Transcending the Trauma of Sexual Violence With Yoga
Transcending the Trauma of Sexual Violence With Yoga
Sexual violence can impact every facet of a survivor’s life, including their physical, mental and spiritual health. Feminist philosopher Ann Cahill, PhD captures the pervasive, embodied nature of the trauma of rape in her book Rethinking Rape, explaining:
“As a traumatic, violent, embodied experience, rape does not merely attack the victim’s sexuality, or her sense of safety, or her physical being. It does all of this, and more. It cannot be assumed that there is one aspect of that person’s being that is untouched by the experience of rape. There is no pristine, untouched corner to which to retreat…the extent of the rapist’s influence is broad, but not infinite…the self that emerges from the process of healing will always be qualitatively and profoundly different from the self that existed prior to the assault. To know oneself as raped, is to become a different self.”
Healing after sexual assault requires intentionality, consistency and patience. The challenge of swimming against unexpected waves of physical, emotional and spiritual disturbance, combined with a cultural expectation that time heals all wounds, can leave survivors feeling disconnected from themselves and others, and unable to trust their ability to manage their inner experience. The nonlinear and often lifelong process that begets healing can cause survivors to question their own capacity for recovery.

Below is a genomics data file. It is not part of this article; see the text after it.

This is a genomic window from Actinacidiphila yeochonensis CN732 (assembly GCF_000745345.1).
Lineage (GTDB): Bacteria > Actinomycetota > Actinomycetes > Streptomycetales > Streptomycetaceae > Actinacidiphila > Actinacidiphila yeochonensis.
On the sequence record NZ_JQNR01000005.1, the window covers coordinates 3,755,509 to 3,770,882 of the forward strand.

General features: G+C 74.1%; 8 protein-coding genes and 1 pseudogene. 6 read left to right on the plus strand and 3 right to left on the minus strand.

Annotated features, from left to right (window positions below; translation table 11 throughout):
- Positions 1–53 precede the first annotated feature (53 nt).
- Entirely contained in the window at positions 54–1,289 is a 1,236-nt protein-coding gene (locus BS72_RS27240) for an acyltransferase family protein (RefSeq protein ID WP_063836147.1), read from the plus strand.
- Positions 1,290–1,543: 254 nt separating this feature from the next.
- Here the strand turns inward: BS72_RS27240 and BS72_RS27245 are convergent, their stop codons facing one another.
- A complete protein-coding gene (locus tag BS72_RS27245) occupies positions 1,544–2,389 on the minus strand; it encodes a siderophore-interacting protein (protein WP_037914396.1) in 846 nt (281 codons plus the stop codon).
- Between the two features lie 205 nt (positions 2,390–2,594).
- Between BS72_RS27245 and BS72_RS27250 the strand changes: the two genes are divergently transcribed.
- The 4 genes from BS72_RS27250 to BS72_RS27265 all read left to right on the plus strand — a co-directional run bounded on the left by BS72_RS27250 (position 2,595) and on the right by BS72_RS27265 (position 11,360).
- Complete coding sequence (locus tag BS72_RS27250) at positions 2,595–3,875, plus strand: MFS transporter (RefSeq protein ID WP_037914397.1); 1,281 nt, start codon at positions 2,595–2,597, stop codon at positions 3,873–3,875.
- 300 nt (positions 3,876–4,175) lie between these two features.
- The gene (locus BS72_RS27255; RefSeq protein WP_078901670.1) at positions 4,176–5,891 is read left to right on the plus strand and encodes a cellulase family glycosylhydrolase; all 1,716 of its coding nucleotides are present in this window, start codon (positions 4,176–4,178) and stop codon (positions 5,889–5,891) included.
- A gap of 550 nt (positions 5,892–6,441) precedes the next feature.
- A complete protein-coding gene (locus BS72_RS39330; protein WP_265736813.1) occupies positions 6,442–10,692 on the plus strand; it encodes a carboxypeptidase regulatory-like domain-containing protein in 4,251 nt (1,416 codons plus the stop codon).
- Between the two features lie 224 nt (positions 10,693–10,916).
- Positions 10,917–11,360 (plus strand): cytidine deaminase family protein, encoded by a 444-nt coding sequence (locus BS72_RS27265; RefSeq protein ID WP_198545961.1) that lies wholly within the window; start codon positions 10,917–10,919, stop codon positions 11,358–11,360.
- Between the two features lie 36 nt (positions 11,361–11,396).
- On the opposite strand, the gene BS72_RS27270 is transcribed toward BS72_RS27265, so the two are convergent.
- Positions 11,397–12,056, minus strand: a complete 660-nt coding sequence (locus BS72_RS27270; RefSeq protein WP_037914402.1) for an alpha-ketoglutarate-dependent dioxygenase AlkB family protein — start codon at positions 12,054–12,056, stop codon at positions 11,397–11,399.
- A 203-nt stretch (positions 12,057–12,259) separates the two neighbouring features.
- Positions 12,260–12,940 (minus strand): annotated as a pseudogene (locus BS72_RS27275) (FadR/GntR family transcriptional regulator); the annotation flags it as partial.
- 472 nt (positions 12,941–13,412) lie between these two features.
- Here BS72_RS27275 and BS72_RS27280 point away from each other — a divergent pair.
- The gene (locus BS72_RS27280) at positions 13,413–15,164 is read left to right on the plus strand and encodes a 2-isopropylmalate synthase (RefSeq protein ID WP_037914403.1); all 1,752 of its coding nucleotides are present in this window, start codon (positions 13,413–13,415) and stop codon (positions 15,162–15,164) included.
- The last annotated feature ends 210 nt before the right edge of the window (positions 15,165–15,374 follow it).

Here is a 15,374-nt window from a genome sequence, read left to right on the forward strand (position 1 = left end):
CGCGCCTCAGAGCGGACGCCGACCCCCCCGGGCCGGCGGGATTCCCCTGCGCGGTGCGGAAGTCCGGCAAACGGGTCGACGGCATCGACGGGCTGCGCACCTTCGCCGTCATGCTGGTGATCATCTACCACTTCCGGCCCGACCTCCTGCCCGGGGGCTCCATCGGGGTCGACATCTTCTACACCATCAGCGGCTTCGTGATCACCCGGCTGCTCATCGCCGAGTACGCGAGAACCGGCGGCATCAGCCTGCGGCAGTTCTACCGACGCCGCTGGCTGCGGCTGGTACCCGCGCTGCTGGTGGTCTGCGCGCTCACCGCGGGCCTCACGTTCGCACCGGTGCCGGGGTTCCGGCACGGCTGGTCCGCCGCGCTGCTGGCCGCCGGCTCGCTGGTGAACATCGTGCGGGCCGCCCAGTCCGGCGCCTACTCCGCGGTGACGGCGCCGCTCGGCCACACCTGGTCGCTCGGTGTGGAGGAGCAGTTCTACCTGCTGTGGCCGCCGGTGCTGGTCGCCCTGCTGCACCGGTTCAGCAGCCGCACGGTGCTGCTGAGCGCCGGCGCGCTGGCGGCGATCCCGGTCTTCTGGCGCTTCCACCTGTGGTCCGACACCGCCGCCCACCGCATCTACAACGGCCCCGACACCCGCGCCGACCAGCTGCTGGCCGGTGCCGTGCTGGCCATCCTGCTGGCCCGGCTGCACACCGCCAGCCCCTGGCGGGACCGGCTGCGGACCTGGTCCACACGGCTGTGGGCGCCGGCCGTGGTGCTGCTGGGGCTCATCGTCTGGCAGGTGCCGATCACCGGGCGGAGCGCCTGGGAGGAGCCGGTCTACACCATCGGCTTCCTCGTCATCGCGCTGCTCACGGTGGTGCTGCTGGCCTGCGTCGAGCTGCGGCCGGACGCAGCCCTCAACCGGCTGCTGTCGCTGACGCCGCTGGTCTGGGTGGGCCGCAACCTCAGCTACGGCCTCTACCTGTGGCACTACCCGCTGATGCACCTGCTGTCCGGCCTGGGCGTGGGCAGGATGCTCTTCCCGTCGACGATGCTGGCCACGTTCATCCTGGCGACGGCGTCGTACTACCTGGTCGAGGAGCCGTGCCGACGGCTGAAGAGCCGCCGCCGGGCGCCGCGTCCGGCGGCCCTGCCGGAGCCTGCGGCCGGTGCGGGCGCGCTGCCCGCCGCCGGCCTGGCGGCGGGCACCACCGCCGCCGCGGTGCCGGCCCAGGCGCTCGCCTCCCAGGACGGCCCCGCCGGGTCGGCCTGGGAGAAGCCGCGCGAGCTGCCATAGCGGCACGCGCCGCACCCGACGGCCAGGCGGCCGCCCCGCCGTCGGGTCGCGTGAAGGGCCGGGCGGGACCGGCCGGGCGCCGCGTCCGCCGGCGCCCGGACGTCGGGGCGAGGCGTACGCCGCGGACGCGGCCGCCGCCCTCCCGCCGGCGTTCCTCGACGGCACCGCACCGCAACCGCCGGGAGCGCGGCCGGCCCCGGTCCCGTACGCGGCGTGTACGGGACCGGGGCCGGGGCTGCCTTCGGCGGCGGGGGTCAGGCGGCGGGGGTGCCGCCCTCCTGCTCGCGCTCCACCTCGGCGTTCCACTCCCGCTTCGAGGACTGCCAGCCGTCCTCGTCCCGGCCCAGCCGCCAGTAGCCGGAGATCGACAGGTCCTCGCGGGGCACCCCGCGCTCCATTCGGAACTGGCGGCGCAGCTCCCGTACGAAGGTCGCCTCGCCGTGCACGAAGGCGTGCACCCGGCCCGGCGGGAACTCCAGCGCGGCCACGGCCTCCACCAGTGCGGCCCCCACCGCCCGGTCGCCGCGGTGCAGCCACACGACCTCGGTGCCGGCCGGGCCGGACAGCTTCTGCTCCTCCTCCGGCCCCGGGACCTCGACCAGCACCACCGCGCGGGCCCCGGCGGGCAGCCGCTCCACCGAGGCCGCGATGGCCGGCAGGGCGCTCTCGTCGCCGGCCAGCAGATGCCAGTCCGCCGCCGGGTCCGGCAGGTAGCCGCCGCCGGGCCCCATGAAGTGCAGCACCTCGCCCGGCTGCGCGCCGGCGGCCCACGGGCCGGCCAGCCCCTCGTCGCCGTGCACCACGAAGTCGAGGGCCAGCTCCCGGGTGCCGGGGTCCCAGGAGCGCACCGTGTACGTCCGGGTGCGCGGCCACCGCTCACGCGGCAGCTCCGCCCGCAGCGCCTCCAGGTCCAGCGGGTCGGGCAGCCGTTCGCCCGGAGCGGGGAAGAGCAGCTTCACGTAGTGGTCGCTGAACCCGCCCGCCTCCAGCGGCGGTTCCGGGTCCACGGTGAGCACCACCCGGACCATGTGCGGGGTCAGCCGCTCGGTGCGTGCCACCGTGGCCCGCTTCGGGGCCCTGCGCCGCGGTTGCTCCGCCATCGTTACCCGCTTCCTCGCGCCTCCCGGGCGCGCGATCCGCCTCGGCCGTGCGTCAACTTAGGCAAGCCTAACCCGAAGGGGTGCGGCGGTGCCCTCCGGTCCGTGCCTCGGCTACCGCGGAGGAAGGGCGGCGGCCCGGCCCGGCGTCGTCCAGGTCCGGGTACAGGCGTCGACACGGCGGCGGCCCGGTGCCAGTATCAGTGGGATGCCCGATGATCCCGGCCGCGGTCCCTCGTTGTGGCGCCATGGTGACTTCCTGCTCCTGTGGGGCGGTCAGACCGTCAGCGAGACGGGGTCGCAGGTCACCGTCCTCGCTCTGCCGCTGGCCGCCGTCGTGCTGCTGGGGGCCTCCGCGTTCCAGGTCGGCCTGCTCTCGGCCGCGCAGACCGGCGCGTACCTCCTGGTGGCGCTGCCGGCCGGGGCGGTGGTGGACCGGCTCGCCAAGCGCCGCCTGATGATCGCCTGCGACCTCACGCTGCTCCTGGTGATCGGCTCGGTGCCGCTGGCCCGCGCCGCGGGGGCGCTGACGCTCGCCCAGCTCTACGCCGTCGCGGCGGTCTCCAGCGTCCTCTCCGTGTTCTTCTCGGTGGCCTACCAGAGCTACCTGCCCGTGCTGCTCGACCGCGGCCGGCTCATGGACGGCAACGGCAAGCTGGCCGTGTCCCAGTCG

Yoga provides an accessible, personalized practice that can engage survivors in safely processing sensation and sustain them through multiple, ongoing stages of healing. Like healing, yoga is a lifelong practice, with ebbs and flows, breakthroughs and setbacks – all equally valuable and necessary. For a sexual assault survivor, an intentional yoga practice provides an accessible and self-directed space that serves to reintegrate their body, mind and spirit. As survivors explore layers of their being and allow sensation to gently emerge, pain and suffering can be alleviated. Simultaneously, more space becomes available for encountering the awesome experience of being alive. Yoga allows survivors to incrementally regain a sense of comfort and ease within their own shape, to non-verbally process feelings that transcend language and to experientially cultivate gratitude towards the body. All of these benefits serve as tangible reminders of one’s innate resilience.